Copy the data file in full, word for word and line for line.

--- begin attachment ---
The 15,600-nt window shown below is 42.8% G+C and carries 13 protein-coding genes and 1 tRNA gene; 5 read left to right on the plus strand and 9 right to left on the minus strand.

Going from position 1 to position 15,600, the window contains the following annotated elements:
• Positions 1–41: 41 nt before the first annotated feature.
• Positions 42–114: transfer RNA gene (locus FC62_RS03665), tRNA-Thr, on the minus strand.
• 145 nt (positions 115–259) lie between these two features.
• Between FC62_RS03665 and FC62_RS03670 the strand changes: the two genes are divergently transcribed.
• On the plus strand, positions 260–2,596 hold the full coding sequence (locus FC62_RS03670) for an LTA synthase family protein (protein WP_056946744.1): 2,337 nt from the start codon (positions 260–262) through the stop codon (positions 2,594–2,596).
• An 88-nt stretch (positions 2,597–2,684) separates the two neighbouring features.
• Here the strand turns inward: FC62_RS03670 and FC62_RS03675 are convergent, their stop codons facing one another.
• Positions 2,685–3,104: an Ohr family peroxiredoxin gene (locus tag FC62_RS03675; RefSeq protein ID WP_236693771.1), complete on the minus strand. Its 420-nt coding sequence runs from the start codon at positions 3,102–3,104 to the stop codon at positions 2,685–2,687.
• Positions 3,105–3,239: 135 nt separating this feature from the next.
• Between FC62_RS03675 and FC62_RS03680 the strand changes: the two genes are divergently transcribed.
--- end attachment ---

The 15,600-nt window shown below is 42.8% G+C and carries 13 protein-coding genes and 1 tRNA gene; 5 read left to right on the plus strand and 9 right to left on the minus strand.

Going from position 1 to position 15,600, the window contains the following annotated elements:
• Positions 1–41: 41 nt before the first annotated feature.
• Positions 42–114: transfer RNA gene (locus FC62_RS03665), tRNA-Thr, on the minus strand.
• 145 nt (positions 115–259) lie between these two features.
• Between FC62_RS03665 and FC62_RS03670 the strand changes: the two genes are divergently transcribed.
• On the plus strand, positions 260–2,596 hold the full coding sequence (locus FC62_RS03670) for an LTA synthase family protein (protein WP_056946744.1): 2,337 nt from the start codon (positions 260–262) through the stop codon (positions 2,594–2,596).
• An 88-nt stretch (positions 2,597–2,684) separates the two neighbouring features.
• Here the strand turns inward: FC62_RS03670 and FC62_RS03675 are convergent, their stop codons facing one another.
• Positions 2,685–3,104: an Ohr family peroxiredoxin gene (locus tag FC62_RS03675; RefSeq protein ID WP_236693771.1), complete on the minus strand. Its 420-nt coding sequence runs from the start codon at positions 3,102–3,104 to the stop codon at positions 2,685–2,687.
• Positions 3,105–3,239: 135 nt separating this feature from the next.
• Between FC62_RS03675 and FC62_RS03680 the strand changes: the two genes are divergently transcribed.